Gw Temp


Article - 'Establishing mood in Games' by Guest

An item about Plots/Characters posted on Jan 14, 2004


Excellent article by the Drunken Zombie concerning adding colour to your games in order to brighten the mood up!


Establishing Mood in a Game

Hey hey, the Drunken Zombie here again! Well, I shouldn’t really be saying ‘again’, considering this is my first article/tutorial dealie. And already I’ve strayed far from my point.

Anyway, as you may have noticed from the title, this article is about establishing a mood for your game. This article is geared mostly towards RPGs, as they seem to have the most mood and theme to them. I suppose you could adapt it to any game. In any case, enjoy! (Because if you don’t….)

First, what I like to do most of the time is get an idea of a setting in my mind. It seems to me that many, many RPGs are set in the medieval period. I don’t mind this, as I rather enjoy this time. However, some exceptions can be made. The Final Fantasy series is a good example of this. Many of their games are seemingly in the medieval age, but there are some technologies, like cars, guns, and whatnot.

If you don’t mind, I’ll use Final Fantasy VII as an example. Many aspects of the game are regular RPG style, ‘swords-n-sorcery’ if you will. However, lots of the game is almost modern if not futurey, such as Cloud’s motorcycle, or the fact some people have laser guns.

Now, in this example, say you were going to make a game similar to this. Seriously, SAY IT. No, I’m just kidding. Anyway, back to the point. For the industrious type areas, I would consider a green tint to the screen and maybe some fog to represent the horrible situation mankind has brought himself to. However, in the more RPG-esque areas, the small villages, etc, consider a happier tint, without the fog. This is somewhat to represent the places that the future hasn’t yet reached.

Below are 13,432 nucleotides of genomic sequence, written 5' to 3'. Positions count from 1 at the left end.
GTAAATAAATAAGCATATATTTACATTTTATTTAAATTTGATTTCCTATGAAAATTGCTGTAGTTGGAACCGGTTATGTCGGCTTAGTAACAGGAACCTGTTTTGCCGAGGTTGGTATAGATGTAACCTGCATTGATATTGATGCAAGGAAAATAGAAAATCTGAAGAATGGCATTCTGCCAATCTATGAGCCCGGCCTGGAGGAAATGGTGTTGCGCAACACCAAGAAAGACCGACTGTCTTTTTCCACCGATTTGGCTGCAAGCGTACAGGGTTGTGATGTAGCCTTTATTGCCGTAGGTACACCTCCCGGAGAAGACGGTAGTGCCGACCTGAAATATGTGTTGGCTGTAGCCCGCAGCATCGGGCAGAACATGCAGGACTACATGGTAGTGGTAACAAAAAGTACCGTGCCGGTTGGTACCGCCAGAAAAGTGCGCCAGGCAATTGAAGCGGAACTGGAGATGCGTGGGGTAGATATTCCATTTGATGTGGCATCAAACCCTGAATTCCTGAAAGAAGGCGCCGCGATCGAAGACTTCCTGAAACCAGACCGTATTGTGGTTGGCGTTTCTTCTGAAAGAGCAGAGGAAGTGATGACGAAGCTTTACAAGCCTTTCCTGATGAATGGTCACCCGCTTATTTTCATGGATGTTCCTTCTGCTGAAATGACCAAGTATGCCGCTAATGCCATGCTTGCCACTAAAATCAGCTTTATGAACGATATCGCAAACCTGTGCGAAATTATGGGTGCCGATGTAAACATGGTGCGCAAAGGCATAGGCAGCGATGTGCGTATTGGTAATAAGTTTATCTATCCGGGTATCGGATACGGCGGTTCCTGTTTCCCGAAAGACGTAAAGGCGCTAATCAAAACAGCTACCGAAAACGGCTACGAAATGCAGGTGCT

I understand this may be difficult to comprehend. I don’t blame you. As I read over it, it seems hard to understand. But give me a break; it’s my first article.

Now, continuing with our example, you will need to choose some music. Many people argue music makes the game what it is. I concur, to a certain degree. Some great games don’t have much music at all, or very little, such as Alone in the Dark or the Tomb Raider games. I would choose a dark, somber tune for the saddening areas of the industry. A happier tune would make a much better village and RPG-esque area.

Okay, most of the crap I spewed up there may have been hard to understand. You also may now consider me to be a large idiot. (I know I do.) Anyway, below this paragraph is a recap, or list if you will, of the things I did and didn’t talk about. It should help you understand much easier.

Recap - Graphics ****ST=Screen Tone, WE=Weather Effects

Area Graphics ST/WE*
World Map However You Want. However
Happy Village Bright Colors. Normal, usually no weather
Happy Inside Bright Colors. A little darker. No weather.
Regular Forest Dark Trees, Murky. Light fog, darker green
Enchanted Forest Dark Trees, Brighter. Lighter green, usually no fog
Mountain Dark Rocks. Sometimes rain/snow, but not often
Dark Castle/Tower Somber walls of gray/blue. Some fog, possible. Dark blue ST.
Normal Castle Bright golds/silvers. Screen tone of light gold, perhaps
Cavern Dark black/brown rocks. Often a little fog. Brown ST maybe
Northern village Lots of snow, usually. Almost always snow. No ST.

Recap – Music

Area Music Instrument
World Map Often something adventurous. Up to you. Any
Happy Village A cheery tune to raise the player’s spirits. Guitar/Flute
Happy Inside Usually the same as the outside. Guitar/Flute
Regular Forest Hard to say. I’ll leave it up to you. Guitar/Piano
Enchanted Forest A light tune. Lots of piano/flute. Piano/Flute
Mountain Also hard to say. Try for lots of drums. Guitar/Drums
Evil Castle/Tower Always something that’s chilling. Light Piano/Drums
Normal Castle Something royal sounding. It’s a castle. Trumpet/Flute
Cavern Something less chilling than evil castle. Light Guitar/Drums
Northern Village A tune to remind the player of ice. Uh huh. Light Piano

Now, if you have gotten this far without clicking off of GW, then I applaud you and thank you. I realize I have barely scratched the surface, but do hope that you found some sort of help from it. Thank you for the time, and please leave some comments below. Any constructive criticism would be greatly appreciated.

PS: I realize that the formatting for the chart. Sorry, but there's nothing I can do about that. If you care, you can copy and paste this into Word, and view it there in Print Layout view, but I doubt you do.